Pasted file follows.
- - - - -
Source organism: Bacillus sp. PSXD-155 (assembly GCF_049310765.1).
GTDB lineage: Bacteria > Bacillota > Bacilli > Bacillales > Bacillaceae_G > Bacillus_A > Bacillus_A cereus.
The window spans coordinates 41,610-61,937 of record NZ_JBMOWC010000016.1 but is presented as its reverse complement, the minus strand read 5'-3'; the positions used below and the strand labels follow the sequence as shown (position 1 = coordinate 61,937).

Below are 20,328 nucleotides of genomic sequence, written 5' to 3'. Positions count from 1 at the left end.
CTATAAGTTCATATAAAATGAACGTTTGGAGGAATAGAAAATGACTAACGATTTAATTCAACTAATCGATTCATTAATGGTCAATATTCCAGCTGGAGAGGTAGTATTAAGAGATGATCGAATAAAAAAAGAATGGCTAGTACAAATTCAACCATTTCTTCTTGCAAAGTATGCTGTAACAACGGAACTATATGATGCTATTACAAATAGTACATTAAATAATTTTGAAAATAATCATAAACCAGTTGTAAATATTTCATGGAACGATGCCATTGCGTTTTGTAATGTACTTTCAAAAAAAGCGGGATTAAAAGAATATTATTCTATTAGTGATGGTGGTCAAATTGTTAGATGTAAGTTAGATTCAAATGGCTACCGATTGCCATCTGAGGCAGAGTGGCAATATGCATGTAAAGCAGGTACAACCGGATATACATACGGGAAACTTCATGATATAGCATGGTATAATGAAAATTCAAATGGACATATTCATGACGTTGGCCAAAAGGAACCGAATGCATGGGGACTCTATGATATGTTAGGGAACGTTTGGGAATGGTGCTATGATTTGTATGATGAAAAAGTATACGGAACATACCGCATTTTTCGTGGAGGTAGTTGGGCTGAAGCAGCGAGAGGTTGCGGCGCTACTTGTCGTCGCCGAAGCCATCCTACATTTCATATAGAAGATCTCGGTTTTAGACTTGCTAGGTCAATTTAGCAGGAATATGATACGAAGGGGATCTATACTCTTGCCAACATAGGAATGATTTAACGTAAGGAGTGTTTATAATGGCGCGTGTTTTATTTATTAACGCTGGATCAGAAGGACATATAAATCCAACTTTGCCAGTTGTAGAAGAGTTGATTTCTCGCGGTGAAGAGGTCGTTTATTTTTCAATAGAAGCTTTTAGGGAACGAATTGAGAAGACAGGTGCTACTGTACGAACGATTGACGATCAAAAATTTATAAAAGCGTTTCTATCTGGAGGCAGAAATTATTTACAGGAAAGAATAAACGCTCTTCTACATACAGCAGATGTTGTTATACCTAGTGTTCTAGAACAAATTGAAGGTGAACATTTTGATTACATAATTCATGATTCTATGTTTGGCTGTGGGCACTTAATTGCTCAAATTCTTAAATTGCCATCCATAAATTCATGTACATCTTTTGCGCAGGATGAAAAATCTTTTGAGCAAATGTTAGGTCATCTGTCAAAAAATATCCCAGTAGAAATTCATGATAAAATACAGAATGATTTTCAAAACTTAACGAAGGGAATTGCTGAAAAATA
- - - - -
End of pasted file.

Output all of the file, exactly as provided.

Source organism: Bacillus sp. PSXD-155 (assembly GCF_049310765.1).
GTDB lineage: Bacteria > Bacillota > Bacilli > Bacillales > Bacillaceae_G > Bacillus_A > Bacillus_A cereus.
The window spans coordinates 41,610-61,937 of record NZ_JBMOWC010000016.1 but is presented as its reverse complement, the minus strand read 5'-3'; the positions used below and the strand labels follow the sequence as shown (position 1 = coordinate 61,937).

Below are 20,328 nucleotides of genomic sequence, written 5' to 3'. Positions count from 1 at the left end.
CTATAAGTTCATATAAAATGAACGTTTGGAGGAATAGAAAATGACTAACGATTTAATTCAACTAATCGATTCATTAATGGTCAATATTCCAGCTGGAGAGGTAGTATTAAGAGATGATCGAATAAAAAAAGAATGGCTAGTACAAATTCAACCATTTCTTCTTGCAAAGTATGCTGTAACAACGGAACTATATGATGCTATTACAAATAGTACATTAAATAATTTTGAAAATAATCATAAACCAGTTGTAAATATTTCATGGAACGATGCCATTGCGTTTTGTAATGTACTTTCAAAAAAAGCGGGATTAAAAGAATATTATTCTATTAGTGATGGTGGTCAAATTGTTAGATGTAAGTTAGATTCAAATGGCTACCGATTGCCATCTGAGGCAGAGTGGCAATATGCATGTAAAGCAGGTACAACCGGATATACATACGGGAAACTTCATGATATAGCATGGTATAATGAAAATTCAAATGGACATATTCATGACGTTGGCCAAAAGGAACCGAATGCATGGGGACTCTATGATATGTTAGGGAACGTTTGGGAATGGTGCTATGATTTGTATGATGAAAAAGTATACGGAACATACCGCATTTTTCGTGGAGGTAGTTGGGCTGAAGCAGCGAGAGGTTGCGGCGCTACTTGTCGTCGCCGAAGCCATCCTACATTTCATATAGAAGATCTCGGTTTTAGACTTGCTAGGTCAATTTAGCAGGAATATGATACGAAGGGGATCTATACTCTTGCCAACATAGGAATGATTTAACGTAAGGAGTGTTTATAATGGCGCGTGTTTTATTTATTAACGCTGGATCAGAAGGACATATAAATCCAACTTTGCCAGTTGTAGAAGAGTTGATTTCTCGCGGTGAAGAGGTCGTTTATTTTTCAATAGAAGCTTTTAGGGAACGAATTGAGAAGACAGGTGCTACTGTACGAACGATTGACGATCAAAAATTTATAAAAGCGTTTCTATCTGGAGGCAGAAATTATTTACAGGAAAGAATAAACGCTCTTCTACATACAGCAGATGTTGTTATACCTAGTGTTCTAGAACAAATTGAAGGTGAACATTTTGATTACATAATTCATGATTCTATGTTTGGCTGTGGGCACTTAATTGCTCAAATTCTTAAATTGCCATCCATAAATTCATGTACATCTTTTGCGCAGGATGAAAAATCTTTTGAGCAAATGTTAGGTCATCTGTCAAAAAATATCCCAGTAGAAATTCATGATAAAATACAGAATGATTTTCAAAACTTAACGAAGGGAATTGCTGAAAAATA